5. Kelli of 3 Boys and a Dog says, “When a Brand calls me on the phone without checking with me and getting an appointment first, I want to rant and rave.  It is so hard to stay professional.  I want a brand to understand that I am a Mom who works from home.  I have 3 busy kids, 5 dogs, and at least 3 kids that are not mine in my house most times.  When that phone rings and someone wants to know if I got the email they sent me ‘full of great content for your blog’ 5 minutes ago, it is all I can do not to flip.  I usually burn that bridge pretty quickly.  Respect my schedule (it changes every single day).  If I don’t respond to your thinly veiled advertisement, then you may as well figure that I am not interested.  I have been in this game since 2006, I am not interested in “content” because I have over 100 drafts sitting in my blog dashboard.  Content is plentiful for me.  I am at the point that I only make room for marketing if it is going to pay my house note or power bill.  Otherwise, I don’t have to answer to anyone and can write what I want. :-)”
  6. Jennifer of The Jenny Evolution says, “Recognize and treat us as a business, not as a free clearinghouse for your client’s marketing campaigns. “
  7. Crystal of Crystal & Co., says, “Understand that bloggers are online influencers. If you want to get technical, many of us are digital strategists.  Bloggers who are running their sites as a business are generally very deliberate in their work. We know who our demographic is and we’ve worked to create a very specific audience we are targeting. We’ve created online social communities in places like Twitter, Facebook, Pinterest, Instagram, etc., and we know exactly who the consumers are that we’re attracting in these spaces and what their interests are. The sooner you begin to allocate a budget to work with bloggers, the same way as you allocate a budget to work with other forms of media, the sooner you can truly experience an advertising campaign that influences your consumer in a way you’ve potentially not been able to do in other mediums. Your consumer is going to trust my point of view. They are skipping over the commercial you’ve paid for on television and tossing the magazine you have an ad in. But, they are waiting with baited breath to see what resources and solutions their favorite bloggers are sharing with them. We’ve built a relationship. We are on their phones, on their computers, they read our content at work, at home and while in transit. We can influence their purchasing decisions in a way that no other marketing campaign can. Please treat us like the professional businesses we are and not like a free, last minute option for generating buzz about your product. “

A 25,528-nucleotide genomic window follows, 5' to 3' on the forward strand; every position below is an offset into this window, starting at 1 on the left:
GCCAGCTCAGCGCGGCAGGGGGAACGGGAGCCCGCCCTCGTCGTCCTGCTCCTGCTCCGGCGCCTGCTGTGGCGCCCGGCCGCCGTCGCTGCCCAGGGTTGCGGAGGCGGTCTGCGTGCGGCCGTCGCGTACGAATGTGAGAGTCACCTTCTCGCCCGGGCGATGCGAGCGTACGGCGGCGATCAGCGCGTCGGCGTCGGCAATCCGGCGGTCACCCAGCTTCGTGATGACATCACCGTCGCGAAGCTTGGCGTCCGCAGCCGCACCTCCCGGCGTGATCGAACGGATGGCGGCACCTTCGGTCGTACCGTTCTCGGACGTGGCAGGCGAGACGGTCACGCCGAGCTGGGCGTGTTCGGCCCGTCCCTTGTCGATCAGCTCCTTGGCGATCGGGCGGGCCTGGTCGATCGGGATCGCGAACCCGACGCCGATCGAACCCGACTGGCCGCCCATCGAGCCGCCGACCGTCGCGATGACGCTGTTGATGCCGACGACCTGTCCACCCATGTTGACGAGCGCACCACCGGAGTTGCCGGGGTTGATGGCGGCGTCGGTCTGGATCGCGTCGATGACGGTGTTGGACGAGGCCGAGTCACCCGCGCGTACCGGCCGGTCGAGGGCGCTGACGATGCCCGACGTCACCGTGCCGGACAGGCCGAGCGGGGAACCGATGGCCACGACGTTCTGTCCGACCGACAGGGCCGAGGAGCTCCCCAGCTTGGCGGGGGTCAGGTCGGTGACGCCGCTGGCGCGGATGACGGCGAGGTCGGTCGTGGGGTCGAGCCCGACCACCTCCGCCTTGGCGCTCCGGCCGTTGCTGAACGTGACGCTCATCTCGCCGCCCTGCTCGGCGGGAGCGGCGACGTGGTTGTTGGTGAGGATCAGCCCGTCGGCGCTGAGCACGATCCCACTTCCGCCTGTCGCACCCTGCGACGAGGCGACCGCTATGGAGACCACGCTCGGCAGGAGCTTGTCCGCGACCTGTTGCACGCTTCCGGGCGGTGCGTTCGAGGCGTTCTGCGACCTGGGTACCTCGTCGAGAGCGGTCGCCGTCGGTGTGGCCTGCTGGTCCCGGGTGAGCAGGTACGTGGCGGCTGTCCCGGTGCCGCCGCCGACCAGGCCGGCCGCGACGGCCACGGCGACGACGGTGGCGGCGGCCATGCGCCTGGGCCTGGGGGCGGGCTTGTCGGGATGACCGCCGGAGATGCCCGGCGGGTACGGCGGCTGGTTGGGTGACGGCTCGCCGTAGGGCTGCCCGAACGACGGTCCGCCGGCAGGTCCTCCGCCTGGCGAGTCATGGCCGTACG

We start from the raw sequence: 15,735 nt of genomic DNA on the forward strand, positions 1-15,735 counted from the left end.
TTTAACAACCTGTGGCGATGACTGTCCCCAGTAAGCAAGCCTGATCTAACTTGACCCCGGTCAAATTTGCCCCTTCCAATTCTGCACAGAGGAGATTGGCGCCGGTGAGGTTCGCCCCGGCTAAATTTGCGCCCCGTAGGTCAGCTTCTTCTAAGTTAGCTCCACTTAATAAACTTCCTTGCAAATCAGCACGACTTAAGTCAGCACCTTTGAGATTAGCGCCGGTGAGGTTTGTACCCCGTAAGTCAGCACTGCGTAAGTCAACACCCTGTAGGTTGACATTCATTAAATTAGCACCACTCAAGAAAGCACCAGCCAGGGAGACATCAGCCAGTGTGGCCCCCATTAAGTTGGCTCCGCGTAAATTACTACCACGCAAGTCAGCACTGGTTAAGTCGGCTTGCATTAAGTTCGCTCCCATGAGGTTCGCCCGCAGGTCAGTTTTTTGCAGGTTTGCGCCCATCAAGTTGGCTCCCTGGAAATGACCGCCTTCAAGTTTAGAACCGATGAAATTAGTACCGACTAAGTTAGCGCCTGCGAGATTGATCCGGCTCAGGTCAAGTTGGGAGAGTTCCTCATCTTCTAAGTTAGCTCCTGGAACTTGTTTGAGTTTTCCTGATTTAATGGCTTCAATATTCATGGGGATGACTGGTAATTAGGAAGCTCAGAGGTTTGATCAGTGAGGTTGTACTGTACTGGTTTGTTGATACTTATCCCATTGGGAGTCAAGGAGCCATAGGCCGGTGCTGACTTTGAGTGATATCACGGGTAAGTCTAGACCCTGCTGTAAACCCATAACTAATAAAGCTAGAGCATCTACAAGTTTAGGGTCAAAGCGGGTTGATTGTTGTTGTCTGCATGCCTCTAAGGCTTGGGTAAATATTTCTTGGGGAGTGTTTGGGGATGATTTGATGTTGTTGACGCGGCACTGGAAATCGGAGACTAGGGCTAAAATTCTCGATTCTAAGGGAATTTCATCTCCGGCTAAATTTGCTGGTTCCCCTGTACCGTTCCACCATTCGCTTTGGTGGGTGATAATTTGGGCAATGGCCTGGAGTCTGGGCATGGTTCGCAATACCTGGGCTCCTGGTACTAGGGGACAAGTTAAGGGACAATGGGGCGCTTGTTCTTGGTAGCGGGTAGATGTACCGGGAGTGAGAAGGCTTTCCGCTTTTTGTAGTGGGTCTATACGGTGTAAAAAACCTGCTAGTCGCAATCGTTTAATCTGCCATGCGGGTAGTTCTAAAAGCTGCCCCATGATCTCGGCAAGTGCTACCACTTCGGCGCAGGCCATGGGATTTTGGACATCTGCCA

4.  Know (and understand) Blogger Terminology

Yes, Traditional Media uses certain terminology and I understand that you think Bloggers should know these terms, but look where we are coming from – we spend very long hours on our sites – for many of us our blogs are just like our children.  We also use certain terminology and expect you to know and understand it.  The world is changing.  If you want to work with Bloggers, you need to do it on their terms. :-)